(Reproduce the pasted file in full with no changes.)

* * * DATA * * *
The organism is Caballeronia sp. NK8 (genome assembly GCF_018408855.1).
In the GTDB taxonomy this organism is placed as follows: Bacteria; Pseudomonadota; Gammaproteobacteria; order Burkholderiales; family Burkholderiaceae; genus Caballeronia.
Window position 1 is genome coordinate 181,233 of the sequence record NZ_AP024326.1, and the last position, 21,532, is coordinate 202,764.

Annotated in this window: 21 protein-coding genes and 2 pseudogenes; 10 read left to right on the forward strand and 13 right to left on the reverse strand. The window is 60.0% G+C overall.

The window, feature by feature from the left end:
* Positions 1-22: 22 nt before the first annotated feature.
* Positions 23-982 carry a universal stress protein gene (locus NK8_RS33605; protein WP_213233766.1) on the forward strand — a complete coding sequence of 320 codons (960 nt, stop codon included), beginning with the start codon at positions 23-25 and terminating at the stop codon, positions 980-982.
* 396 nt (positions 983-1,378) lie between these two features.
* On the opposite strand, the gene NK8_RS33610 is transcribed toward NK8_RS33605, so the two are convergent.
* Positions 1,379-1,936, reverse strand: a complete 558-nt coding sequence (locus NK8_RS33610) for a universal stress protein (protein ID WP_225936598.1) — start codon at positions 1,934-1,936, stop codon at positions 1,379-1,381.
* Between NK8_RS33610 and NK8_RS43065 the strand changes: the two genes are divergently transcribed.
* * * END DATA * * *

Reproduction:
The organism is Caballeronia sp. NK8 (genome assembly GCF_018408855.1).
In the GTDB taxonomy this organism is placed as follows: Bacteria; Pseudomonadota; Gammaproteobacteria; order Burkholderiales; family Burkholderiaceae; genus Caballeronia.
Window position 1 is genome coordinate 181,233 of the sequence record NZ_AP024326.1, and the last position, 21,532, is coordinate 202,764.

Annotated in this window: 21 protein-coding genes and 2 pseudogenes; 10 read left to right on the forward strand and 13 right to left on the reverse strand. The window is 60.0% G+C overall.

The window, feature by feature from the left end:
* Positions 1-22: 22 nt before the first annotated feature.
* Positions 23-982 carry a universal stress protein gene (locus NK8_RS33605; protein WP_213233766.1) on the forward strand — a complete coding sequence of 320 codons (960 nt, stop codon included), beginning with the start codon at positions 23-25 and terminating at the stop codon, positions 980-982.
* 396 nt (positions 983-1,378) lie between these two features.
* On the opposite strand, the gene NK8_RS33610 is transcribed toward NK8_RS33605, so the two are convergent.
* Positions 1,379-1,936, reverse strand: a complete 558-nt coding sequence (locus NK8_RS33610) for a universal stress protein (protein ID WP_225936598.1) — start codon at positions 1,934-1,936, stop codon at positions 1,379-1,381.
* Between NK8_RS33610 and NK8_RS43065 the strand changes: the two genes are divergently transcribed.